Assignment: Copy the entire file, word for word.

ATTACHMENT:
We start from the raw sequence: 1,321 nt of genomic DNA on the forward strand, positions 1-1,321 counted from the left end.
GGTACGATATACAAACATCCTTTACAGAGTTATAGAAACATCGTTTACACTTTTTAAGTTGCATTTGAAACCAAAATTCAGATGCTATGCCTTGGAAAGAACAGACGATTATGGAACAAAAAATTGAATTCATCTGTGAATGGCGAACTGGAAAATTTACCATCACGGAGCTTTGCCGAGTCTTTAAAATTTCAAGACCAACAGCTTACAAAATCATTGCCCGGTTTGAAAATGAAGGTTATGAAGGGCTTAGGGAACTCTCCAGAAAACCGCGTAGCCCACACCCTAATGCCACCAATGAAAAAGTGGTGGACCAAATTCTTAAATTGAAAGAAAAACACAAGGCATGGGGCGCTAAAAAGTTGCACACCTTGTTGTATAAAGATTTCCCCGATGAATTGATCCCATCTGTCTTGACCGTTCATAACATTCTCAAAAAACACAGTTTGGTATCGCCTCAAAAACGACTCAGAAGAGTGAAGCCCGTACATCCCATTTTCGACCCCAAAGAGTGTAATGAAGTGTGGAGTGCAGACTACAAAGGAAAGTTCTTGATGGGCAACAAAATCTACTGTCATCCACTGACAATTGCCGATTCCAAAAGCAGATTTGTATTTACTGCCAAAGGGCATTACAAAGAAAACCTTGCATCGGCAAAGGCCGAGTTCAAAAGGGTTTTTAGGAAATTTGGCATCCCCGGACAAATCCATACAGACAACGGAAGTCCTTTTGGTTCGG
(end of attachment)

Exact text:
We start from the raw sequence: 1,321 nt of genomic DNA on the forward strand, positions 1-1,321 counted from the left end.
GGTACGATATACAAACATCCTTTACAGAGTTATAGAAACATCGTTTACACTTTTTAAGTTGCATTTGAAACCAAAATTCAGATGCTATGCCTTGGAAAGAACAGACGATTATGGAACAAAAAATTGAATTCATCTGTGAATGGCGAACTGGAAAATTTACCATCACGGAGCTTTGCCGAGTCTTTAAAATTTCAAGACCAACAGCTTACAAAATCATTGCCCGGTTTGAAAATGAAGGTTATGAAGGGCTTAGGGAACTCTCCAGAAAACCGCGTAGCCCACACCCTAATGCCACCAATGAAAAAGTGGTGGACCAAATTCTTAAATTGAAAGAAAAACACAAGGCATGGGGCGCTAAAAAGTTGCACACCTTGTTGTATAAAGATTTCCCCGATGAATTGATCCCATCTGTCTTGACCGTTCATAACATTCTCAAAAAACACAGTTTGGTATCGCCTCAAAAACGACTCAGAAGAGTGAAGCCCGTACATCCCATTTTCGACCCCAAAGAGTGTAATGAAGTGTGGAGTGCAGACTACAAAGGAAAGTTCTTGATGGGCAACAAAATCTACTGTCATCCACTGACAATTGCCGATTCCAAAAGCAGATTTGTATTTACTGCCAAAGGGCATTACAAAGAAAACCTTGCATCGGCAAAGGCCGAGTTCAAAAGGGTTTTTAGGAAATTTGGCATCCCCGGACAAATCCATACAGACAACGGAAGTCCTTTTGGTTCGG